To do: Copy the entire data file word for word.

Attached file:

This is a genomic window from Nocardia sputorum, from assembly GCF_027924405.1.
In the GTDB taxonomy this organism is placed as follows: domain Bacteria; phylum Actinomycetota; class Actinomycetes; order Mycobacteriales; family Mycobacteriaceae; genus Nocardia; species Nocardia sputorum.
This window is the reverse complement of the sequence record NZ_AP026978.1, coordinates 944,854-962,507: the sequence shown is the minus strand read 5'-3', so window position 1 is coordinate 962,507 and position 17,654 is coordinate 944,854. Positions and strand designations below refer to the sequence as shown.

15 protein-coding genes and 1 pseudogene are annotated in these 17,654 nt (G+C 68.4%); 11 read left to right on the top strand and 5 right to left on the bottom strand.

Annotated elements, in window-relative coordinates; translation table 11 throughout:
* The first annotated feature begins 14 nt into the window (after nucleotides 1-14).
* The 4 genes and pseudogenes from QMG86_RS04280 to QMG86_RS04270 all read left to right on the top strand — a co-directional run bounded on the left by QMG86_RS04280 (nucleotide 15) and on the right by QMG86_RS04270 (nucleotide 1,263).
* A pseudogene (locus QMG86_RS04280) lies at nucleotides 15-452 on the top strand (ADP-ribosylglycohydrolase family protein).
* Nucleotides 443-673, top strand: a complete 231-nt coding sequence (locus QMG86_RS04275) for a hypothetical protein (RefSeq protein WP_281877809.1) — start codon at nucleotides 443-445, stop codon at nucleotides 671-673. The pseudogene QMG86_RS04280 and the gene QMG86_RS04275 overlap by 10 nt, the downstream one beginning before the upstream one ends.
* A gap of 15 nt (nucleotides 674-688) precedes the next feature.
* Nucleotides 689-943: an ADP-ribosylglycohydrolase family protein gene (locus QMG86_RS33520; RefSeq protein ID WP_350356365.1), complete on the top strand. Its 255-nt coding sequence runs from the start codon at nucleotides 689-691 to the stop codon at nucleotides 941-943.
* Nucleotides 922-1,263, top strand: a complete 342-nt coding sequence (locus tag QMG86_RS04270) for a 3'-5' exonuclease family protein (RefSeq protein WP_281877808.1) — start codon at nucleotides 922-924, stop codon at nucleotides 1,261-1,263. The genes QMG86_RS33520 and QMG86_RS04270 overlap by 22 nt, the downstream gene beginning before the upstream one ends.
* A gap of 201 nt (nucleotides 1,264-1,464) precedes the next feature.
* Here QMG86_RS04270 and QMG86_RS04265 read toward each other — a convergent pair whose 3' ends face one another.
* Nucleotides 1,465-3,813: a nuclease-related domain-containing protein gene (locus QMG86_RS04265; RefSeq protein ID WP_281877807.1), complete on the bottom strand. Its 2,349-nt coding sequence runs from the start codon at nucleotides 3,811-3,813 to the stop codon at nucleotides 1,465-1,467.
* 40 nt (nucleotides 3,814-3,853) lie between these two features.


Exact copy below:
This is a genomic window from Nocardia sputorum, from assembly GCF_027924405.1.
In the GTDB taxonomy this organism is placed as follows: domain Bacteria; phylum Actinomycetota; class Actinomycetes; order Mycobacteriales; family Mycobacteriaceae; genus Nocardia; species Nocardia sputorum.
This window is the reverse complement of the sequence record NZ_AP026978.1, coordinates 944,854-962,507: the sequence shown is the minus strand read 5'-3', so window position 1 is coordinate 962,507 and position 17,654 is coordinate 944,854. Positions and strand designations below refer to the sequence as shown.

15 protein-coding genes and 1 pseudogene are annotated in these 17,654 nt (G+C 68.4%); 11 read left to right on the top strand and 5 right to left on the bottom strand.

Annotated elements, in window-relative coordinates; translation table 11 throughout:
* The first annotated feature begins 14 nt into the window (after nucleotides 1-14).
* The 4 genes and pseudogenes from QMG86_RS04280 to QMG86_RS04270 all read left to right on the top strand — a co-directional run bounded on the left by QMG86_RS04280 (nucleotide 15) and on the right by QMG86_RS04270 (nucleotide 1,263).
* A pseudogene (locus QMG86_RS04280) lies at nucleotides 15-452 on the top strand (ADP-ribosylglycohydrolase family protein).
* Nucleotides 443-673, top strand: a complete 231-nt coding sequence (locus QMG86_RS04275) for a hypothetical protein (RefSeq protein WP_281877809.1) — start codon at nucleotides 443-445, stop codon at nucleotides 671-673. The pseudogene QMG86_RS04280 and the gene QMG86_RS04275 overlap by 10 nt, the downstream one beginning before the upstream one ends.
* A gap of 15 nt (nucleotides 674-688) precedes the next feature.
* Nucleotides 689-943: an ADP-ribosylglycohydrolase family protein gene (locus QMG86_RS33520; RefSeq protein ID WP_350356365.1), complete on the top strand. Its 255-nt coding sequence runs from the start codon at nucleotides 689-691 to the stop codon at nucleotides 941-943.
* Nucleotides 922-1,263, top strand: a complete 342-nt coding sequence (locus tag QMG86_RS04270) for a 3'-5' exonuclease family protein (RefSeq protein WP_281877808.1) — start codon at nucleotides 922-924, stop codon at nucleotides 1,261-1,263. The genes QMG86_RS33520 and QMG86_RS04270 overlap by 22 nt, the downstream gene beginning before the upstream one ends.
* A gap of 201 nt (nucleotides 1,264-1,464) precedes the next feature.
* Here QMG86_RS04270 and QMG86_RS04265 read toward each other — a convergent pair whose 3' ends face one another.
* Nucleotides 1,465-3,813: a nuclease-related domain-containing protein gene (locus QMG86_RS04265; RefSeq protein ID WP_281877807.1), complete on the bottom strand. Its 2,349-nt coding sequence runs from the start codon at nucleotides 3,811-3,813 to the stop codon at nucleotides 1,465-1,467.
* 40 nt (nucleotides 3,814-3,853) lie between these two features.